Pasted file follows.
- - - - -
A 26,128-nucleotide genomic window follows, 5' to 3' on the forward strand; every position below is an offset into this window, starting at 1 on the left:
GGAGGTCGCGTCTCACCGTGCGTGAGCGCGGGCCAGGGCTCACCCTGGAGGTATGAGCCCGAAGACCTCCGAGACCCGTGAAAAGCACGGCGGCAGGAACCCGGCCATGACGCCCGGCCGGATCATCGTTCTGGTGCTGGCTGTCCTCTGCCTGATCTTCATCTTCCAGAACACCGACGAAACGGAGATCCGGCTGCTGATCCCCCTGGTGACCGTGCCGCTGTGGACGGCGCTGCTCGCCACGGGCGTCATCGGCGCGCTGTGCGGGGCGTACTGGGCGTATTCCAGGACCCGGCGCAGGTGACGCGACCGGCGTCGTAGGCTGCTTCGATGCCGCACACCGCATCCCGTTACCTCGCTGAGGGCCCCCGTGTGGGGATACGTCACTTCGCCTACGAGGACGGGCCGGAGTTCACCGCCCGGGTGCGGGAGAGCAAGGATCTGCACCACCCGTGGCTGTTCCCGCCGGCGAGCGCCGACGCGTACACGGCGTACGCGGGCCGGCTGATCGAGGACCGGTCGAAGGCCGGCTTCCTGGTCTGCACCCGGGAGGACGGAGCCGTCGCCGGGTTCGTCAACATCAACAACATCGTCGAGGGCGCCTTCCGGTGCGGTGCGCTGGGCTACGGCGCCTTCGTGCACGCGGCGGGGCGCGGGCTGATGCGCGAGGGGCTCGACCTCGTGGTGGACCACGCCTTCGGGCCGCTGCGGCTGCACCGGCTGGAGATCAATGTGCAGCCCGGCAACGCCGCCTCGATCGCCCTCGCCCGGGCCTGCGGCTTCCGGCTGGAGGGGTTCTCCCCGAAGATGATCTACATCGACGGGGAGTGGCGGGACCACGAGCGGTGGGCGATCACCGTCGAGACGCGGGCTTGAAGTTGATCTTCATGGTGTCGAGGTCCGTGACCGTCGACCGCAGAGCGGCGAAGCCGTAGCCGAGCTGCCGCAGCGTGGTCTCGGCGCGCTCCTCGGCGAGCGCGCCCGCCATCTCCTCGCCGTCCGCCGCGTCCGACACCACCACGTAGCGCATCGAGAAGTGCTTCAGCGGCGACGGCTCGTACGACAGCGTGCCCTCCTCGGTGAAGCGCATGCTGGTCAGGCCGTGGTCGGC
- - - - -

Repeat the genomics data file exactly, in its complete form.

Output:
A 26,128-nucleotide genomic window follows, 5' to 3' on the forward strand; every position below is an offset into this window, starting at 1 on the left:
GGAGGTCGCGTCTCACCGTGCGTGAGCGCGGGCCAGGGCTCACCCTGGAGGTATGAGCCCGAAGACCTCCGAGACCCGTGAAAAGCACGGCGGCAGGAACCCGGCCATGACGCCCGGCCGGATCATCGTTCTGGTGCTGGCTGTCCTCTGCCTGATCTTCATCTTCCAGAACACCGACGAAACGGAGATCCGGCTGCTGATCCCCCTGGTGACCGTGCCGCTGTGGACGGCGCTGCTCGCCACGGGCGTCATCGGCGCGCTGTGCGGGGCGTACTGGGCGTATTCCAGGACCCGGCGCAGGTGACGCGACCGGCGTCGTAGGCTGCTTCGATGCCGCACACCGCATCCCGTTACCTCGCTGAGGGCCCCCGTGTGGGGATACGTCACTTCGCCTACGAGGACGGGCCGGAGTTCACCGCCCGGGTGCGGGAGAGCAAGGATCTGCACCACCCGTGGCTGTTCCCGCCGGCGAGCGCCGACGCGTACACGGCGTACGCGGGCCGGCTGATCGAGGACCGGTCGAAGGCCGGCTTCCTGGTCTGCACCCGGGAGGACGGAGCCGTCGCCGGGTTCGTCAACATCAACAACATCGTCGAGGGCGCCTTCCGGTGCGGTGCGCTGGGCTACGGCGCCTTCGTGCACGCGGCGGGGCGCGGGCTGATGCGCGAGGGGCTCGACCTCGTGGTGGACCACGCCTTCGGGCCGCTGCGGCTGCACCGGCTGGAGATCAATGTGCAGCCCGGCAACGCCGCCTCGATCGCCCTCGCCCGGGCCTGCGGCTTCCGGCTGGAGGGGTTCTCCCCGAAGATGATCTACATCGACGGGGAGTGGCGGGACCACGAGCGGTGGGCGATCACCGTCGAGACGCGGGCTTGAAGTTGATCTTCATGGTGTCGAGGTCCGTGACCGTCGACCGCAGAGCGGCGAAGCCGTAGCCGAGCTGCCGCAGCGTGGTCTCGGCGCGCTCCTCGGCGAGCGCGCCCGCCATCTCCTCGCCGTCCGCCGCGTCCGACACCACCACGTAGCGCATCGAGAAGTGCTTCAGCGGCGACGGCTCGTACGACAGCGTGCCCTCCTCGGTGAAGCGCATGCTGGTCAGGCCGTGGTCGGC